When it comes to cybersecurity, think people, not technology

Is your organization protected from cybercrime? Do you have a resilient infrastructure that will allow your business to remain operational in the wake of a cyber breach? Will your customers’ trust in your brand be damaged if their personal or financial information is compromised?

These are the questions that contribute to sleepless nights for business leaders. Executives constantly grapple with cybersecurity risk — the threats, vulnerabilities, tools, solutions and the stakes. Understandably, they tend to look to the IT department, the primary protector of corporate networks and data, for answers.

After all, cybersecurity is a technology issue, right? At least that’s how most organizations view it — next-generation firewalls, anti-virus software, intrusion detection solutions, orchestration tools and credential management technologies.

Active cyber defense is a technology game, and businesses will play it to the tune of $96 billion in 2018, according to research firm Gartner. Each individual business will also buy many cybersecurity products. Gartner predicts that 60 percent of cybersecurity spending this year will include the purchase of multiple tools.

Is this investment helping make organizations more secure?

The short answer is no. According to PwC’s Global State of Information Security Survey, cybercrime keeps growing despite the increased spending on security technology products and services. Since 2011, U.S. businesses have seen a 60 percent compound annual growth in cybercrime.

What can businesses do to realize a return on their cybersecurity investment? A modest investment in cybersecurity awareness and education for employees can transform your workforce into a highly effective line of cyber defense.

More often than not, a cyber breach is facilitated by an employee. According to London-based Willis Towers Watson’s review of historical claim data, 90 percent of all cybercrime claims stemmed from some type of human error or behavior. Considering a relatively minor oversight — like clicking on a phishing email or scribbling a password on a piece of scrap paper — can lead to a major breach. Programmatic training and employee communication can make a big difference.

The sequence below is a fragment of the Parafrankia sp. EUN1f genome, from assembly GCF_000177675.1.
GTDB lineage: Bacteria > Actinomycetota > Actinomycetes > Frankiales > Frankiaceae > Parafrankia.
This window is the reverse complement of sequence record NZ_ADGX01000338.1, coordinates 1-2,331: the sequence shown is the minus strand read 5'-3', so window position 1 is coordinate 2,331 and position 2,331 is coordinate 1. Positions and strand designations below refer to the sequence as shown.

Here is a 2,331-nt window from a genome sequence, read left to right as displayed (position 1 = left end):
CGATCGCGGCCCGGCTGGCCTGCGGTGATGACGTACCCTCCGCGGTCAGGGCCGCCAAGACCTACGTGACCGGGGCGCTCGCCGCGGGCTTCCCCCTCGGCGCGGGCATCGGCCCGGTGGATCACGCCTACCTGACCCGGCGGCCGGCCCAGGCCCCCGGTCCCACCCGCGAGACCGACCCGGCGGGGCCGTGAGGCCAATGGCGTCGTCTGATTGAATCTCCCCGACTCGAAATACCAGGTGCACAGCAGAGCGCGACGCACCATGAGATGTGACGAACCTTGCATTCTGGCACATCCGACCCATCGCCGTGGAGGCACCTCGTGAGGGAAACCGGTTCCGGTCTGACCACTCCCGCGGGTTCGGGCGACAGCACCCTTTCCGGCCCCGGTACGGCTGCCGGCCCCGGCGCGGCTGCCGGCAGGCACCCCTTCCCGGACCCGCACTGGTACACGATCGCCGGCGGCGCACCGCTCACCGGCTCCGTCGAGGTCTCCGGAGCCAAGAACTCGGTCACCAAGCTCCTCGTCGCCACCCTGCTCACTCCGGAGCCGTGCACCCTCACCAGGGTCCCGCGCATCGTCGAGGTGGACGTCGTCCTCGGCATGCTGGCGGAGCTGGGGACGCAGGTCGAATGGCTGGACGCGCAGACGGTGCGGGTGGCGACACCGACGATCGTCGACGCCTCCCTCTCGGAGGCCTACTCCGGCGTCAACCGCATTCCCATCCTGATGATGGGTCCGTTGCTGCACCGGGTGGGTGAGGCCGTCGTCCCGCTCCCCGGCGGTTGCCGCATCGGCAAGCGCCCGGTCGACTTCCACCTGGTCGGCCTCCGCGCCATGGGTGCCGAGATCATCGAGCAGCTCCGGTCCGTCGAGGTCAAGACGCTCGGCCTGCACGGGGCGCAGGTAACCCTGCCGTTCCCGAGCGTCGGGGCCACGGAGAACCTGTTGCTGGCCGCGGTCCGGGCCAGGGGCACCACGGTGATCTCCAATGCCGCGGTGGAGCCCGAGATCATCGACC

With cyber permeating every aspect of the enterprise, cyber risk is everywhere. Employees can be very effective cyber sentries against this risk, but they need to know what to do, what to look for and how to report what they see.

Business leaders can build this people-powered capability through constant communication, including regular reminders to be vigilant and use best practices for both data privacy and network security, as well as delivering continuously evolving micro-training content to educate workers on common and current exploits and how to recognize them.

In the most successful businesses, each employee understands the role he or she plays in the profitability of the business. The same applies here. Each employee plays a critical role in their organization’s cybersecurity, and the more employees understand that role and what’s at stake, the more secure the organization will be.

Build a culture of cybersecurity in your organization. Embed it in your corporate culture to ensure awareness and understanding throughout your workforce. Don’t rely solely on technology. In the face of relentless and sophisticated cyber adversaries, put the human element to work protecting networks and information with a cybersecurity mindset that pervades the organization and is ingrained in every employee.

The next innovative cybersecurity technologies and new hardware and cloud products with “baked in” security are just around the corner, but your organization’s people and their behavior are the real key to security.

This blog was originally posted on the Baltimore Business Journal.

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